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Archive for the 'Illustrator' Category

Even More Fun With Icons

even more fun with icons

This is the follow up to a post from several weeks ago on using a site called to incorporate snazzy icons in your design work. After all, we do seem to almost be moving back to a time of hieroglyphs (icons and emojis). Be prepared to speak this visual language using appropriate, meaningful icons. This usually means creating custom iconography to suit your communication.

In today’s post, I’ll show you how to use the built-in symbols in Illustrator to create custom icons. (Note: I’m using CS6 but this should translate to the latest CC pretty smoothly, also.)

In Illustrator, when you activate the default Web workspace in the upper right of the control panel,

web workspace

this workspace will give you the Symbols panel on the right side of the interface. Read the rest of “Even More Fun With Icons” »

Fun With Icons on

fun with icons graphic

We’re all trained by now to think in icons. Triangle means play. Speech bubble means chat. Plus sign means add. Icons are great way to sum up instructions or ideas in visual ways. This simplified visual representation allows us to process the information quickly and minimizes lengthy text explanations. logoThat’s why when I’m creating web graphics, I rely heavily on using icons. If time allows or if the idea is pretty complex or unique to the situation, I will create a custom icon. But I’ve found a great site for when time is short or you don’t want to reinvent the wheel:

On the homepage, you can search for the type of icon you need, or you can scroll down to preview a few different sets available.

What I especially love about the site are the straightforward license agreement details that are included. That way, I know if I can use it with no strings attached, if I need to link back to the designer’s site, or if I need to credit the designer somehow in the graphic itself.

Most of the time I’m looking for free/no strings attached icons, like this set:

screenshot of icon set

Click image to enlarge.

But depending on the project, I might want to use a specific kind of icon design and I can credit the designer. Like this one:

example icon set - sympletts

Click image to enlarge.

Yet, if I do want to customize an icon, and I often do, I can download the native .ai file and modify away (depending on licensing restrictions).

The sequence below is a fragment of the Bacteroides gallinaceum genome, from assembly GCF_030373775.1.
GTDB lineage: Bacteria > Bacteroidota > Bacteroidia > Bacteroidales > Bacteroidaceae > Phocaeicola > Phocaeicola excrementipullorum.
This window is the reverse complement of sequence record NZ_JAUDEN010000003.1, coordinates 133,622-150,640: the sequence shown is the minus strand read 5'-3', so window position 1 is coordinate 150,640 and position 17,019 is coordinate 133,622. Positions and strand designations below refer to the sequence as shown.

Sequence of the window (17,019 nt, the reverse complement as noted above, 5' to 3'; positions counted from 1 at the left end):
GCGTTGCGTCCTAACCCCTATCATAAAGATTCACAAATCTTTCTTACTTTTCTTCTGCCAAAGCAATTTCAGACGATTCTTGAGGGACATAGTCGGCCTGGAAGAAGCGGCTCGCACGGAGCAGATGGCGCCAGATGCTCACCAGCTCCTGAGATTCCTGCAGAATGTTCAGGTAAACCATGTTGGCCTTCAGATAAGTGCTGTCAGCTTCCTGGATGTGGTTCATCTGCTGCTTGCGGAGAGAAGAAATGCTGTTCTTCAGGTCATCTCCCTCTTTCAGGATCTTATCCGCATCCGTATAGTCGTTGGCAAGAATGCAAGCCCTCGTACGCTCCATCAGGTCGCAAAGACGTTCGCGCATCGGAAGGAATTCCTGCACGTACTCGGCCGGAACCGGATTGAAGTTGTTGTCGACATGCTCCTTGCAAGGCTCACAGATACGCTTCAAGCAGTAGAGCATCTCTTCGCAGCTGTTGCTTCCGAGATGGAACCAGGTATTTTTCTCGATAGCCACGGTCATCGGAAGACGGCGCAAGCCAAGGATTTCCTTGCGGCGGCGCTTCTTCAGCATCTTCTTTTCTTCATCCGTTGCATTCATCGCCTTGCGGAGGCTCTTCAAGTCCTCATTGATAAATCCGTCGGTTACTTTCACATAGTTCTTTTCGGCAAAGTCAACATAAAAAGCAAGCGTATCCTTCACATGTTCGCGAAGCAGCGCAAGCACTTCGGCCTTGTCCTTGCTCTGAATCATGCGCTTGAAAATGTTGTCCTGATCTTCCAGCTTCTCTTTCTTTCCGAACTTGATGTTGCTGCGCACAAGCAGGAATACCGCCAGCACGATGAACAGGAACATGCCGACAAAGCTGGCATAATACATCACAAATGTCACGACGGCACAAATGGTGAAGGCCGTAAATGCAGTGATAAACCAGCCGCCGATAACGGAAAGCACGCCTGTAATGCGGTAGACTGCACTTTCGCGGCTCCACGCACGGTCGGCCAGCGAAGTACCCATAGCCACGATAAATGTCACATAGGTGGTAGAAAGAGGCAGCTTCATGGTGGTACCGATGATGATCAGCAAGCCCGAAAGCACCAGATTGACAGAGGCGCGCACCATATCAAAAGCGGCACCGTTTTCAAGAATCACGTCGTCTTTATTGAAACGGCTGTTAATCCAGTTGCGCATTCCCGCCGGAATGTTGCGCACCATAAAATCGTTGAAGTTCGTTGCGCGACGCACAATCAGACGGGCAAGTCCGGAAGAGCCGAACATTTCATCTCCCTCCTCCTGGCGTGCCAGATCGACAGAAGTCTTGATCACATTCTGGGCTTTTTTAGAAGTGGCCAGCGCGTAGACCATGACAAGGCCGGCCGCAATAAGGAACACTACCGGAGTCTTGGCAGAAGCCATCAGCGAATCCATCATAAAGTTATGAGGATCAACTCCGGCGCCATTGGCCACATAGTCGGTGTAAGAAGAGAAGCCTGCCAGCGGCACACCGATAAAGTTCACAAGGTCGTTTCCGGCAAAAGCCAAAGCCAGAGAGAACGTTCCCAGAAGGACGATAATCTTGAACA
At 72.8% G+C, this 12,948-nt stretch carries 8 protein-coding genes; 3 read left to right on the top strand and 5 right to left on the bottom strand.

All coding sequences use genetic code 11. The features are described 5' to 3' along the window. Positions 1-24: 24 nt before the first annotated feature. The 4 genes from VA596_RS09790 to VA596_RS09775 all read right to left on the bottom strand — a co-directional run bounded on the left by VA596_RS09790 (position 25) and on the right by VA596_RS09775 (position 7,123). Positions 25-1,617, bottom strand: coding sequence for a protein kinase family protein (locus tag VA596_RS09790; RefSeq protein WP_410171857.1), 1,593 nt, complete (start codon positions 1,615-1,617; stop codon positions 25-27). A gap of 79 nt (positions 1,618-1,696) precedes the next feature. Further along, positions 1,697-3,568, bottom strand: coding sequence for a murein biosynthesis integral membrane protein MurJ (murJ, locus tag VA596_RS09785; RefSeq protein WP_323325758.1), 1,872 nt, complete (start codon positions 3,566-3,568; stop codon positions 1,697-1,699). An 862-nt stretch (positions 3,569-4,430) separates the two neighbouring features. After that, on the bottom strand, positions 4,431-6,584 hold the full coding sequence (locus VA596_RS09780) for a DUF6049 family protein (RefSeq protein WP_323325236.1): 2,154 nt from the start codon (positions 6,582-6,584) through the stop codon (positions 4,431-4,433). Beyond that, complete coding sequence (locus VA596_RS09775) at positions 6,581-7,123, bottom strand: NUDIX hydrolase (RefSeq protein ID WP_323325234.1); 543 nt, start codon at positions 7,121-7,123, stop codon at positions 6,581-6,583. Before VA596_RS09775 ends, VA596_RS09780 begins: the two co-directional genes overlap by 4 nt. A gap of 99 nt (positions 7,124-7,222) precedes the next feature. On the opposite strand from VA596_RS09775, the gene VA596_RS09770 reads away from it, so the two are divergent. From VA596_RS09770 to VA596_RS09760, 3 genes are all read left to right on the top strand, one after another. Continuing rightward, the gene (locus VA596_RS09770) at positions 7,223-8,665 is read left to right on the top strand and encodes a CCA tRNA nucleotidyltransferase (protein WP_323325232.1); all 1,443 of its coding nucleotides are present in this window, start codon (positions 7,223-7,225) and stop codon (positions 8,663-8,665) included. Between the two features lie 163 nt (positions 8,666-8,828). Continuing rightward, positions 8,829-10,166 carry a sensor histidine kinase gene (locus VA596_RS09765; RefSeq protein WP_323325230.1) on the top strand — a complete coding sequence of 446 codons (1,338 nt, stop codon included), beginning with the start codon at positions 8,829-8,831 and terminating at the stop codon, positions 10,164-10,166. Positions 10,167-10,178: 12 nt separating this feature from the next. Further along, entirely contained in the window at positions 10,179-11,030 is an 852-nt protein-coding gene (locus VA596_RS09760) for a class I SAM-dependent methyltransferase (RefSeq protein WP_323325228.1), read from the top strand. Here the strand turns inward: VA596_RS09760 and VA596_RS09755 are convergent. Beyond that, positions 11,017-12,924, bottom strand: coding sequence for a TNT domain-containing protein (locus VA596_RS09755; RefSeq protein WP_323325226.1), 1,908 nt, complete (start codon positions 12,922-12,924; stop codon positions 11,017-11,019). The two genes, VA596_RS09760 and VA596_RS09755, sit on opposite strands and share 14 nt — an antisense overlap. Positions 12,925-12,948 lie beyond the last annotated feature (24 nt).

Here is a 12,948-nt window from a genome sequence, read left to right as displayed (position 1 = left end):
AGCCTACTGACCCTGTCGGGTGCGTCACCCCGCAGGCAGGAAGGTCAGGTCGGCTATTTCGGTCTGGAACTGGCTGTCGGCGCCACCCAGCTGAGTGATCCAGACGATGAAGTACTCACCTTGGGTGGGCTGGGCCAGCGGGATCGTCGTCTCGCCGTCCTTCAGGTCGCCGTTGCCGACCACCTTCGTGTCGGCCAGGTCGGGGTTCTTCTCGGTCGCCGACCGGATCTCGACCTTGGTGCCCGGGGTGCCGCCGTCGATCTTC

Select Adobe illustrator

I also really appreciate the ability to very easily download the icons in different sizes or file formats, without having to do those steps myself in Illustrator.
more options

For example, the following is an excerpt from an earlier blog post of mine, in which I downloaded the .ai file for the book icon, recolored it in Illustrator, and used it in the blog post with the image itself linked back to the appropriate site:

example from other blog post using book icon

Excerpt above from:

Be sure that when using icons on web pages, you’re using good alt tags and image descriptions to keep your site up to standards with accessibility.

Also, note that if you download a few icons from, they’ll prompt you to create an account with them. This is a simple login process and is free.

And remember, many social media icons are already available at different sizes in IU colors from in if you’re working on IU-related projects. View the logos downloads page and scroll down to the Icons files.

Stay tuned for a follow-up post on using the symbols in Illustrator for your iconography.

Adobe Creative Cloud 2015 is Here!

The Adobe Creative Cloud 2015 What's New website. Click to go!

The day we have all been waiting for has arrived!


Yesterday, Adobe started rolling out their updated version of Creative Cloud, Adobe CC 2015. This update brings with it many enhancements for the core Adobe applications. If you’re already using Creative Cloud, simply launch the Creative Cloud application (from the system tray on Windows or the notifications area on Mac) and you should be able to update any or all of the applications.